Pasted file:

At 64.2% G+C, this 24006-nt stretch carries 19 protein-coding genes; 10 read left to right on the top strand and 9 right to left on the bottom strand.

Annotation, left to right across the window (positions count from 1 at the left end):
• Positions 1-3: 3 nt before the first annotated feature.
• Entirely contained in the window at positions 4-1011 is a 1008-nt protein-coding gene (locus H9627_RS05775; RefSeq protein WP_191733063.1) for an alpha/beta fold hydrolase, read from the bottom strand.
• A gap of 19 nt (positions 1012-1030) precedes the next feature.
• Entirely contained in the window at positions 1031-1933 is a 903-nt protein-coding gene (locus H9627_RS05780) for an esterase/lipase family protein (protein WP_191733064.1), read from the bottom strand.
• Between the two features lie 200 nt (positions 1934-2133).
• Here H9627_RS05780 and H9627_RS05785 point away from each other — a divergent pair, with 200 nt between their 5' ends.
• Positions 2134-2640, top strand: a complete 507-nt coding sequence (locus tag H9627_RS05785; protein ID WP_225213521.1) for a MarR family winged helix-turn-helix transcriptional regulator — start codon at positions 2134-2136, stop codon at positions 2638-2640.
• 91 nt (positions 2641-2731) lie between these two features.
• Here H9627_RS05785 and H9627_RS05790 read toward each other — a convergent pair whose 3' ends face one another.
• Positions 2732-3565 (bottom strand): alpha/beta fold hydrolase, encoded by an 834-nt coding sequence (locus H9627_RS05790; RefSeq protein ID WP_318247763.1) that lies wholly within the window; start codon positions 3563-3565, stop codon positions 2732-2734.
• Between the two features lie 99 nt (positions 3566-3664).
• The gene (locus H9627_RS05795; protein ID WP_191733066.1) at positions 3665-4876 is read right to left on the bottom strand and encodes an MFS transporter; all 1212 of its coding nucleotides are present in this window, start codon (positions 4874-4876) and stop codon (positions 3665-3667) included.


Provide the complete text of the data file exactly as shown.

At 64.2% G+C, this 24006-nt stretch carries 19 protein-coding genes; 10 read left to right on the top strand and 9 right to left on the bottom strand.

Annotation, left to right across the window (positions count from 1 at the left end):
• Positions 1-3: 3 nt before the first annotated feature.
• Entirely contained in the window at positions 4-1011 is a 1008-nt protein-coding gene (locus H9627_RS05775; RefSeq protein WP_191733063.1) for an alpha/beta fold hydrolase, read from the bottom strand.
• A gap of 19 nt (positions 1012-1030) precedes the next feature.
• Entirely contained in the window at positions 1031-1933 is a 903-nt protein-coding gene (locus H9627_RS05780) for an esterase/lipase family protein (protein WP_191733064.1), read from the bottom strand.
• Between the two features lie 200 nt (positions 1934-2133).
• Here H9627_RS05780 and H9627_RS05785 point away from each other — a divergent pair, with 200 nt between their 5' ends.
• Positions 2134-2640, top strand: a complete 507-nt coding sequence (locus tag H9627_RS05785; protein ID WP_225213521.1) for a MarR family winged helix-turn-helix transcriptional regulator — start codon at positions 2134-2136, stop codon at positions 2638-2640.
• 91 nt (positions 2641-2731) lie between these two features.
• Here H9627_RS05785 and H9627_RS05790 read toward each other — a convergent pair whose 3' ends face one another.
• Positions 2732-3565 (bottom strand): alpha/beta fold hydrolase, encoded by an 834-nt coding sequence (locus H9627_RS05790; RefSeq protein ID WP_318247763.1) that lies wholly within the window; start codon positions 3563-3565, stop codon positions 2732-2734.
• Between the two features lie 99 nt (positions 3566-3664).
• The gene (locus H9627_RS05795; protein ID WP_191733066.1) at positions 3665-4876 is read right to left on the bottom strand and encodes an MFS transporter; all 1212 of its coding nucleotides are present in this window, start codon (positions 4874-4876) and stop codon (positions 3665-3667) included.